A philosophical species of idolatry, leading to atheism, in which the universe was considered as the Supreme God. Who was the inventor of this absurd system, is, perhaps, not known, but it was of early origin, and differently modified by different philosophers. Some held the universe to be one immense animal, of which the incorporeal soul was properly their god, and the heavens and the earth the body of that god; whilst others held but one substance, partly active and partly passive, and therefore looked upon the visible universe as the only Numen. The earliest Grecian pantheist of whom we read was Orpheus, who called the world the body of God, and its several parts his members, making the whole universe one divine animal. According to Cudworth, Orpheus and his followers believed in the immaterial soul of the world: therein agreeing with Aristotle, who certainly held that God and matter are co-eternal; and that there is some such union between them, as subsists between the souls and bodies of men. An institution, imbibing sentiments nearly of this kind, was set on foot about eighty or ninety years ago, in this kingdom, by a society of philosophical idolaters, who called themselves Pantheists, because they professed the worship of All Nature as their deity. They had Mr. John Toland for their secretary and chaplain. Their liturgy was in Latin: an English translation was published in 1751, from which the following sentiments are extracted:–“The ethereal fire environs all things, and is therefore supreme. The aether is a reviving fire: it rules all things, it disposes all things. In it is soul, mind, prudence. This fire is Horace’s particle of divine breath, and Virgil’s inwardly nourishing spirit. All things are comprised in an intelligent nature.” This force they call the soul of the world; as also, a mind of perfect wisdom, and, consequently, God. Vanini the Italian philosopher, was nearly of this opinion: his god was nature. Some very learned and excellent remarks are made on this error by Mr. Boyle, in his discourse on the vulgarly received notion of nature.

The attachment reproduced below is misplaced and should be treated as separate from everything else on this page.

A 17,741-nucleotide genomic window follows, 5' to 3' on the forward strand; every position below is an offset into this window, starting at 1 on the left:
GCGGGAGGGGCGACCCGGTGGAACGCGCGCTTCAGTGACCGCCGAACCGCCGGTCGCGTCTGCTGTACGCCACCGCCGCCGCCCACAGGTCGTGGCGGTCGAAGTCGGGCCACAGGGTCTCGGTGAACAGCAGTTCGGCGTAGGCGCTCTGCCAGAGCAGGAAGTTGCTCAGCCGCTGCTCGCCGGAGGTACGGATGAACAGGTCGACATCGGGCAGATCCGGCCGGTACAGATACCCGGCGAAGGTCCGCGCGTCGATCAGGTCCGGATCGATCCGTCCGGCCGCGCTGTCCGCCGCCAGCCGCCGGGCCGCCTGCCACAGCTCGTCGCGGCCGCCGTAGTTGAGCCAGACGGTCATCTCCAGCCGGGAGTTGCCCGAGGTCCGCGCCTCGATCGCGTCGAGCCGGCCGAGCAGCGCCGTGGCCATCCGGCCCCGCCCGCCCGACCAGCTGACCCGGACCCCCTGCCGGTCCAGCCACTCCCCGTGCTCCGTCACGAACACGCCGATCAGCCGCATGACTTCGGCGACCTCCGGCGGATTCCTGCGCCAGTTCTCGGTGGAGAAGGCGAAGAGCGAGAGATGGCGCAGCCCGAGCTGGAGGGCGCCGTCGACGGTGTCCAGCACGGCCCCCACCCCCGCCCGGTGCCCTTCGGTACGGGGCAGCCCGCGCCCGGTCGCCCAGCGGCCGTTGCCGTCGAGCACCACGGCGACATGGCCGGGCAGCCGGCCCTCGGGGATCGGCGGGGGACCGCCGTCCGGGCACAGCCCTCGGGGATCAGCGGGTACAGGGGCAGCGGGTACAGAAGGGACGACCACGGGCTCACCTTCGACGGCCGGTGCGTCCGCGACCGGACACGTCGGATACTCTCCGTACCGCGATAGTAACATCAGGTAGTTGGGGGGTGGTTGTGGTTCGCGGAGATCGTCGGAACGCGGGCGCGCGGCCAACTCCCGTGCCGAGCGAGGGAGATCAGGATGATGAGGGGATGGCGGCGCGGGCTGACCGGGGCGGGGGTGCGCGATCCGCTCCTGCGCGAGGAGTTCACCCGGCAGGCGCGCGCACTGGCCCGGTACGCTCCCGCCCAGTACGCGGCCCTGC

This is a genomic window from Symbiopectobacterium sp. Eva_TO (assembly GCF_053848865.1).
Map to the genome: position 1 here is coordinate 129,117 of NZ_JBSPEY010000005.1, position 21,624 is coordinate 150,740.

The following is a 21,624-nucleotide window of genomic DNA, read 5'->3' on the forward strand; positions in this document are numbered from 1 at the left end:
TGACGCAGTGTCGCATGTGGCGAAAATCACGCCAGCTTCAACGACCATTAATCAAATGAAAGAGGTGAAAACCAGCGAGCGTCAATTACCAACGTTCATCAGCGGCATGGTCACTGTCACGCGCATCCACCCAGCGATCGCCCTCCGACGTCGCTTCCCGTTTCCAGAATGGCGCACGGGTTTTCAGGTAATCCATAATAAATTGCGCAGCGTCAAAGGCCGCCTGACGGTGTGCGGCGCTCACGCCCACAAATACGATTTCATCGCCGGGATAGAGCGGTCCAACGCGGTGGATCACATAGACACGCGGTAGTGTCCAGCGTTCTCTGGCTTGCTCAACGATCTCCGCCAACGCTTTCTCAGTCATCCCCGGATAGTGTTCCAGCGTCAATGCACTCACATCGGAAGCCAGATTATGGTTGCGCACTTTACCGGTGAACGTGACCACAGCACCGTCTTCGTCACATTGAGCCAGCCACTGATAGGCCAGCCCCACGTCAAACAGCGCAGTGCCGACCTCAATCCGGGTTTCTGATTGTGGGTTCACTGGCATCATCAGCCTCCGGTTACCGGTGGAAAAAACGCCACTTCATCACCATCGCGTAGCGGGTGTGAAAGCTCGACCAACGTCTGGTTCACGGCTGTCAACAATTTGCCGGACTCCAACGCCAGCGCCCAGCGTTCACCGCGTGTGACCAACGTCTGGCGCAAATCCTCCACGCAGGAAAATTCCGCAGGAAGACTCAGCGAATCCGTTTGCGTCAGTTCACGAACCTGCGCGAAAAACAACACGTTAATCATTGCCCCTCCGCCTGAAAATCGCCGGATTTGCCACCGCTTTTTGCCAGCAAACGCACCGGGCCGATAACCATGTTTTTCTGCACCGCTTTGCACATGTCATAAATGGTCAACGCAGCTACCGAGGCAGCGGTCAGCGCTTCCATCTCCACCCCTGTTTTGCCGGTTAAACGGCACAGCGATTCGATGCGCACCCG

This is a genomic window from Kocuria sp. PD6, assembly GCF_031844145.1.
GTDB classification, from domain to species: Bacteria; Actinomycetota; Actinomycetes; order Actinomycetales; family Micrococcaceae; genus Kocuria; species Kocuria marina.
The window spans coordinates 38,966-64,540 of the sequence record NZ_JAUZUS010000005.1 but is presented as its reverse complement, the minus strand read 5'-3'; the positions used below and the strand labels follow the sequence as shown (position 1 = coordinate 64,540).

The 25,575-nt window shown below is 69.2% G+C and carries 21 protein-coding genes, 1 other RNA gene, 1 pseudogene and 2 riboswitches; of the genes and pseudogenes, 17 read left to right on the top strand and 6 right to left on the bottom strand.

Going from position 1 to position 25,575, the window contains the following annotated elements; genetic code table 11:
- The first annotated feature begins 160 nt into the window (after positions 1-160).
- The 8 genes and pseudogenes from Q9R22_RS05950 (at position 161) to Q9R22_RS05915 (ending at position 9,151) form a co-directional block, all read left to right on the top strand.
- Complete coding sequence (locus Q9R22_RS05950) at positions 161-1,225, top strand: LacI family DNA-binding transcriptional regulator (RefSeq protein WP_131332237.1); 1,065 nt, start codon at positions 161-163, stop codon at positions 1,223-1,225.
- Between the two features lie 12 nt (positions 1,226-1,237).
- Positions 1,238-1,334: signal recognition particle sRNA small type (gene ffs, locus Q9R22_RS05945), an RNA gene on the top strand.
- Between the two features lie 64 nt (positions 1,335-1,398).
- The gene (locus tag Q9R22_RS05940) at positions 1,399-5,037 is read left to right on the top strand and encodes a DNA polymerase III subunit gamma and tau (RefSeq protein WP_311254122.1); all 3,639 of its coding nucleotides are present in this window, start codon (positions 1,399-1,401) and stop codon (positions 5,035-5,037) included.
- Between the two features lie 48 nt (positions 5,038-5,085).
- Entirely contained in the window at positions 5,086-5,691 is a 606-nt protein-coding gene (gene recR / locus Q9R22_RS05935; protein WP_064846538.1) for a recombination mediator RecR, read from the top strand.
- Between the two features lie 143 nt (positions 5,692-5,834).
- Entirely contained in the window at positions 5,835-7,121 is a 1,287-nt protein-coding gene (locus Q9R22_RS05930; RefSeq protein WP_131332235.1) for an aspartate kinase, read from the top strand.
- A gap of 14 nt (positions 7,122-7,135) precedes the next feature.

Charles Buck (1771-1815) was an English Independent minister, best known for the publication of his “Theological Dictionary”. According to the “Dictionary of National Biography”, a Particular Baptist minister named John C. Ryland (1723-1792) assisted Buck by writing many of the articles for the aforementioned publication. One may conclude, based not only Buck’s admiration for his friend Ryland, but also on the entries in his Theological Dictionary, that he stood head and shoulders with the High-Calvinists of his day.